Directed by Frédéric Auburtin
★ ★ ★ ★ ★
Do you like football? Do you like films? Do you like pleasant-faced everyman Sam Neill and loveable rogue Tim Roth and Gallic live wire Gérard Depardieu?
We all did, but those were simpler times.
In the happy days gone by, Depardieu didn’t live in (2018 World Cup host nation) Russia and he had yet to purge himself of the sins of his wicked past by enjoying the ‘purifying’ air of Europe’s most homophobic state. And football’s governing body, FIFA, was merely a metaphorical bloated tick with a gutsful of blood, rather than a body quite literally subsisting on the blood of indentured workers in Qatar building the infrastructure for its showpiece festival of goal-less group-stage draws and Castrol adverts.
But we live in our moment, and Frédéric Auburtin’s hagiography of FIFA, United Passions, is a film for this moment. You may have read that Auburtin called his own film a ‘mess,’ a ‘disaster,’ and a cross between ‘a Disney propaganda film and a Costa-Gavras/Michael Moore movie,’ but he is just being modest.
It is far worse than that. It is the inevitable, sordid union of epic poetry and promoted content. It is the spawn of a plutocratic leadership cult and one of those dickheads who un-ironically talks about his ‘brand.’ It is the Odyssey crossed with a McDonald’s commercial of children rapping the alphabet. It is Beowulf lopping off Grendel’s head and bellowing primally: ‘Visa: It’s Everywhere You Want to Be!®’
This sport-focussed Triumph of the Will follows the careers of three of FIFA’s ‘greatest’ figures—Jules Rimet (Depardieu), João Havelange (Neill), and Sepp Blatter (Roth)—as they make the beautiful game obscene. Rimet loves to found things: he founds Paris club Red Star (in the film, renamed Gazprom Rovers for sponsorship reasons) in 1897, he founds FIFA in 1904, and he magicks the first World Cup out of the air in 1930. Depardieu’s great moment in the role comes at the conclusion of the 1950 World Cup final between Brazil and Uruguay (played at the Budweiser Maracanã) when, ecstatic at the spectacle of 173,000 distraught Brazilians weeping over o jogo bonito, he shrieks over the tannoy:
Gisele Bündchen, Oscar Niemeyer, Carlos Drummond de Andrade, Princess Isabel, João Gilberto, Sivuca, Ayrton Senna—we have beaten them all, we have beaten them all! Eurico Dutra, can you hear me? Eurico Dutra, your boys took a hell of a beating! Your boys took a hell of a beating!
If only the film was made up entirely of such moments.
Neill as Havelange spends the entirety of his on-screen time swanning around in a dressing gown on the phone in front of the Sugarloaf in Rio. (Hey, that’s what people did in the seventies.) The Havelange subplot is all about how he came by his famous, colourful nickname: ‘Adidas.’
But the stories of Rimet and Havelange are mere preamble for the ascent to godhead of Sepp Blatter. As played by Roth, Blatter laughs like Buddha, sermonises like Jesus, and smites like the God of the Old Testament killing Uzzah because he tries to steady the Ark of the Covenant as it wobbles on an oxcart.
Blatter alternately pursues vendettas and greases palms. A five-minute scene of the crowd laughing after Frank Lampard’s 38th minute goal was not allowed in England’s round-of-sixteen match against Germany in the 2010 World Cup was obviously included as a cruel reminder of how FIFA feels about England. On the other hand, as envelopes stuffed with $50,000 each are distributed to African FA heads at the Méridien Montparnasse hotel in Paris in 1998, ‘Raindrops Keep Fallin’ on My Head’ plays merrily and Blatter beams, looking for all the world like a young sun.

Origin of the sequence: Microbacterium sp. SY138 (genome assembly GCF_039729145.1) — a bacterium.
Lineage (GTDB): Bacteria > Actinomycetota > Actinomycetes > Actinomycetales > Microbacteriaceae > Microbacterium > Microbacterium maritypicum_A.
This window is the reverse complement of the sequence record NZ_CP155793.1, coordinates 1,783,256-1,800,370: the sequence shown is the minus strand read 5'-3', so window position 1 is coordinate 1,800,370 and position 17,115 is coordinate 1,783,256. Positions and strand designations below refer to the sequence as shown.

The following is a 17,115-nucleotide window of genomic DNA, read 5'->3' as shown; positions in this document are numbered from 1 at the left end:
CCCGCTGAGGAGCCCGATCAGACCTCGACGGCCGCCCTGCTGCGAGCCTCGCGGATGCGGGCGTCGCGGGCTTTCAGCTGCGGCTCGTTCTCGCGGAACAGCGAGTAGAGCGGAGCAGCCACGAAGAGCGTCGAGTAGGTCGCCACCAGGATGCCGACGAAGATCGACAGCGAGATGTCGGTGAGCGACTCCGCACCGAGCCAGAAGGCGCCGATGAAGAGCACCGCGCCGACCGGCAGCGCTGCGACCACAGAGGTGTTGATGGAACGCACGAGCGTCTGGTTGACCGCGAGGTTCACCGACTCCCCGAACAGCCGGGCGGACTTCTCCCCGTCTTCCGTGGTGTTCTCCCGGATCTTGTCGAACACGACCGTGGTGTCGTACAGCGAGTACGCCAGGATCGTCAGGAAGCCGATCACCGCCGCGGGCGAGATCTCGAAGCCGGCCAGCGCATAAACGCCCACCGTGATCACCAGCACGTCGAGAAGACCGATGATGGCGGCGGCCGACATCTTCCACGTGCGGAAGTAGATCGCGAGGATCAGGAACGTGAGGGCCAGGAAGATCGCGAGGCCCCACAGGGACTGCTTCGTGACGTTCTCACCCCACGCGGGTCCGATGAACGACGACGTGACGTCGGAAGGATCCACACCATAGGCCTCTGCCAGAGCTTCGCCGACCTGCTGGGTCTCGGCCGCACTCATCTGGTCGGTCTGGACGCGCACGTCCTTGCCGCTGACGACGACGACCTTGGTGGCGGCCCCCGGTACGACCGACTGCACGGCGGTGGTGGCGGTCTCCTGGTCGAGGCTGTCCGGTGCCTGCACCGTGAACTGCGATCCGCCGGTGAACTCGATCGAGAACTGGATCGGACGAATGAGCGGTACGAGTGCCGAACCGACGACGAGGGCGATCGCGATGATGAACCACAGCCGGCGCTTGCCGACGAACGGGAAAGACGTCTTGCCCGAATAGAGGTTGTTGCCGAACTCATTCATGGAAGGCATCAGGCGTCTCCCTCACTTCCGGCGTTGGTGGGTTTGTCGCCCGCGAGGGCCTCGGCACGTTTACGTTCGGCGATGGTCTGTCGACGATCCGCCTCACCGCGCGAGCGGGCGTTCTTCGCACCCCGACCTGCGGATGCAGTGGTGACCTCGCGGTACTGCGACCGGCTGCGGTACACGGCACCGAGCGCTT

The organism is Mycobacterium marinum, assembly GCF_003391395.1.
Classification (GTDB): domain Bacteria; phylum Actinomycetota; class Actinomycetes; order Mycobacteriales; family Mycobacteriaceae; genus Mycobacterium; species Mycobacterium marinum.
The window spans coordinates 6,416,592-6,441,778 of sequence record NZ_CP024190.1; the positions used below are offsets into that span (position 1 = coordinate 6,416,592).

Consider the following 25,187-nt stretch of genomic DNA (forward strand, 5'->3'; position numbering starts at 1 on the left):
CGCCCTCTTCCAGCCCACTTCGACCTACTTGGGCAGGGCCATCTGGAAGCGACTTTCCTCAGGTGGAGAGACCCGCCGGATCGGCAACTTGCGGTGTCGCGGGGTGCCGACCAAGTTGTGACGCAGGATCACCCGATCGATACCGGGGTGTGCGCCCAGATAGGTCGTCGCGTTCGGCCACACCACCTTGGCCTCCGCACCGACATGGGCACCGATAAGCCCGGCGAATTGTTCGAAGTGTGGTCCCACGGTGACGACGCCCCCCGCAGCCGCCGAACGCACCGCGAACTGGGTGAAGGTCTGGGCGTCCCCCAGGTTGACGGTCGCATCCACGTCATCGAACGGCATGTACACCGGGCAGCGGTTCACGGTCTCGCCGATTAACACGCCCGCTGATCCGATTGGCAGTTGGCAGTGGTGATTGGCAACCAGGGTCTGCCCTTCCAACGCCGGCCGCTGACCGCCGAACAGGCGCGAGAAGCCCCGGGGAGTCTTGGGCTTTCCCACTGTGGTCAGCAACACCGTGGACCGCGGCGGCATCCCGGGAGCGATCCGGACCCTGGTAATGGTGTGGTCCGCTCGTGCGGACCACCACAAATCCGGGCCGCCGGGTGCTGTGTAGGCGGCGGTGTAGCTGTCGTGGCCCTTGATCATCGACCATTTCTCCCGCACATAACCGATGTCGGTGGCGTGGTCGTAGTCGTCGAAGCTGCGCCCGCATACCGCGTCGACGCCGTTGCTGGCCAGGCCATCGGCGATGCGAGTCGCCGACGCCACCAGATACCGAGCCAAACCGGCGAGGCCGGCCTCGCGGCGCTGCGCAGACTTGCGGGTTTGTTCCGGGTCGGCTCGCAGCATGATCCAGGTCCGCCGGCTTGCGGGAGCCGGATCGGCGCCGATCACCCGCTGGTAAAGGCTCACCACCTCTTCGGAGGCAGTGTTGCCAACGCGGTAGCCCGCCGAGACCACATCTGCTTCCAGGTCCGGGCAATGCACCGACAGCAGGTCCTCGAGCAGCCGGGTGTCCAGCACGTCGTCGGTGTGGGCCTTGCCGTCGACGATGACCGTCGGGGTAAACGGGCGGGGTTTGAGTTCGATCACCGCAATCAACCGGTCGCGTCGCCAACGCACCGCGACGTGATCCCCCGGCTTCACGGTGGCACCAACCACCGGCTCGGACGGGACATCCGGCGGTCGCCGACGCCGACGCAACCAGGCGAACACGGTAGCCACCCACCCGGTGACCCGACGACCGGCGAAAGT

The film emphasises Blatter’s unshakeable contentedness in its climax. When awarding the 2018 and 2022 World Cups at a meeting in Zurich in December of 2010, Blatter quotes Satan’s most famous speech from Book I of Paradise Lost to the amazed delegates:
Farewell, happy fields,
Where joy for ever dwells! Hail, horrors! hail,
Infernal world! and thou, profoundest Hell,
Receive thy new possessor—one who brings
A mind not to be changed by place or time.
The mind is its own place, and in itself
Can make a Heaven of Hell, a Hell of Heaven.
What matter where, if I be still the same,
And what I should be, all but less than he
Whom thunder hath made greater? Here at least
We shall be free; th’ Almighty hath not built
Here for his envy, will not drive us hence:
Here we may reign secure; and, in my choice,
To reign is worth ambition, though in Hell:
Better to reign in Hell than serve in Heaven.
It is hard to believe that a film this singularly rotten earned a record-low $918 at the box office in the U.S. (Am I the first to observe that the phrase ‘United Passions 918’ sounds like a doomed flight number?) It’s almost enough to restore your faith in humanity. Maybe people don’t want to pay to see shit. Maybe the public can’t be bought off by huge international organisations and their corporate backers. Maybe the underdog can prevail after all! Maybe New Zealand can win the next World Cup!
+ + +
What else is there to say? Unfortunately for the English language, the film is in English. Fortunately for the hard-of-hearing, it is a talkie. Fortunately for Americans, at least, it is now out of the cinemas. And fortunately for posterity, it is available on DVD in France.
[A note about the five-star rating: they replaced the World Cup Trophy with a human skull on a plinth spray-painted gold, so full marks for honesty.]